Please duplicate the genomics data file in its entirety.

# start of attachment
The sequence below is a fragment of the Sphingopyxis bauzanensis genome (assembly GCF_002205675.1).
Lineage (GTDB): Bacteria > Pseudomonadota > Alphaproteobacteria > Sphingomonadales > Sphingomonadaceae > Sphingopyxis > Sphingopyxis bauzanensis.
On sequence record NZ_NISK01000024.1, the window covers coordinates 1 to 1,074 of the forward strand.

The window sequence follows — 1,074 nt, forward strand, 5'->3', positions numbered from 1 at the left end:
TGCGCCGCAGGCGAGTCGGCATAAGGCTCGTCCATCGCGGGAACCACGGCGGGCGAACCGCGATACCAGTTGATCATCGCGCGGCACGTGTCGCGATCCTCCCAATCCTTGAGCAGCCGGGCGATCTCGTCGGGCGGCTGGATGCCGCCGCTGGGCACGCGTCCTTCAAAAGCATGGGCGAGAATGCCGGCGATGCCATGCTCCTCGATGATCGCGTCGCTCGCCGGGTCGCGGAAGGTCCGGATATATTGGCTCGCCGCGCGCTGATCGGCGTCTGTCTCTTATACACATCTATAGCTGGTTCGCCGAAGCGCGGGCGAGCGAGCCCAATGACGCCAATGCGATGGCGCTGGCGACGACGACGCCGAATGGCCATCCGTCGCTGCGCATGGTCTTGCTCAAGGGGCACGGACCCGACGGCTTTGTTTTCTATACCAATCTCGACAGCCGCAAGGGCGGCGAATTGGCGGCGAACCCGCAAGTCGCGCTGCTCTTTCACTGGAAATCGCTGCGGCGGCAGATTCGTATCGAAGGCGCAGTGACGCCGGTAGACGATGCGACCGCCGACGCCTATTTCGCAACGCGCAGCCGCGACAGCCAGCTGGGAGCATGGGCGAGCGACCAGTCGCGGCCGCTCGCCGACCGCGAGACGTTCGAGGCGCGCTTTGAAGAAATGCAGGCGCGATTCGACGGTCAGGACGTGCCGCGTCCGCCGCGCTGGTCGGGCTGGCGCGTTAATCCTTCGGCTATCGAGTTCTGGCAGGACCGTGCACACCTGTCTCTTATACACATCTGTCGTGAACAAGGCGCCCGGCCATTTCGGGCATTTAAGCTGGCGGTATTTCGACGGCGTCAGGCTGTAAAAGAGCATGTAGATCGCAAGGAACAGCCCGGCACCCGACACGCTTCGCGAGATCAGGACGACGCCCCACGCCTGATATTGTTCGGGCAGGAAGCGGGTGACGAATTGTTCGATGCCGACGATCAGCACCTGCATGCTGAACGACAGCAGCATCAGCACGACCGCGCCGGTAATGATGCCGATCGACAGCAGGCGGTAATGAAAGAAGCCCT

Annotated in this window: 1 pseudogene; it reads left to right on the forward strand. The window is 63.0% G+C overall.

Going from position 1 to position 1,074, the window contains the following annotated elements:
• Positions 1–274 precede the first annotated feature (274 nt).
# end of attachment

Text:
The sequence below is a fragment of the Sphingopyxis bauzanensis genome (assembly GCF_002205675.1).
Lineage (GTDB): Bacteria > Pseudomonadota > Alphaproteobacteria > Sphingomonadales > Sphingomonadaceae > Sphingopyxis > Sphingopyxis bauzanensis.
On sequence record NZ_NISK01000024.1, the window covers coordinates 1 to 1,074 of the forward strand.

The window sequence follows — 1,074 nt, forward strand, 5'->3', positions numbered from 1 at the left end:
TGCGCCGCAGGCGAGTCGGCATAAGGCTCGTCCATCGCGGGAACCACGGCGGGCGAACCGCGATACCAGTTGATCATCGCGCGGCACGTGTCGCGATCCTCCCAATCCTTGAGCAGCCGGGCGATCTCGTCGGGCGGCTGGATGCCGCCGCTGGGCACGCGTCCTTCAAAAGCATGGGCGAGAATGCCGGCGATGCCATGCTCCTCGATGATCGCGTCGCTCGCCGGGTCGCGGAAGGTCCGGATATATTGGCTCGCCGCGCGCTGATCGGCGTCTGTCTCTTATACACATCTATAGCTGGTTCGCCGAAGCGCGGGCGAGCGAGCCCAATGACGCCAATGCGATGGCGCTGGCGACGACGACGCCGAATGGCCATCCGTCGCTGCGCATGGTCTTGCTCAAGGGGCACGGACCCGACGGCTTTGTTTTCTATACCAATCTCGACAGCCGCAAGGGCGGCGAATTGGCGGCGAACCCGCAAGTCGCGCTGCTCTTTCACTGGAAATCGCTGCGGCGGCAGATTCGTATCGAAGGCGCAGTGACGCCGGTAGACGATGCGACCGCCGACGCCTATTTCGCAACGCGCAGCCGCGACAGCCAGCTGGGAGCATGGGCGAGCGACCAGTCGCGGCCGCTCGCCGACCGCGAGACGTTCGAGGCGCGCTTTGAAGAAATGCAGGCGCGATTCGACGGTCAGGACGTGCCGCGTCCGCCGCGCTGGTCGGGCTGGCGCGTTAATCCTTCGGCTATCGAGTTCTGGCAGGACCGTGCACACCTGTCTCTTATACACATCTGTCGTGAACAAGGCGCCCGGCCATTTCGGGCATTTAAGCTGGCGGTATTTCGACGGCGTCAGGCTGTAAAAGAGCATGTAGATCGCAAGGAACAGCCCGGCACCCGACACGCTTCGCGAGATCAGGACGACGCCCCACGCCTGATATTGTTCGGGCAGGAAGCGGGTGACGAATTGTTCGATGCCGACGATCAGCACCTGCATGCTGAACGACAGCAGCATCAGCACGACCGCGCCGGTAATGATGCCGATCGACAGCAGGCGGTAATGAAAGAAGCCCT

Annotated in this window: 1 pseudogene; it reads left to right on the forward strand. The window is 63.0% G+C overall.

Going from position 1 to position 1,074, the window contains the following annotated elements:
• Positions 1–274 precede the first annotated feature (274 nt).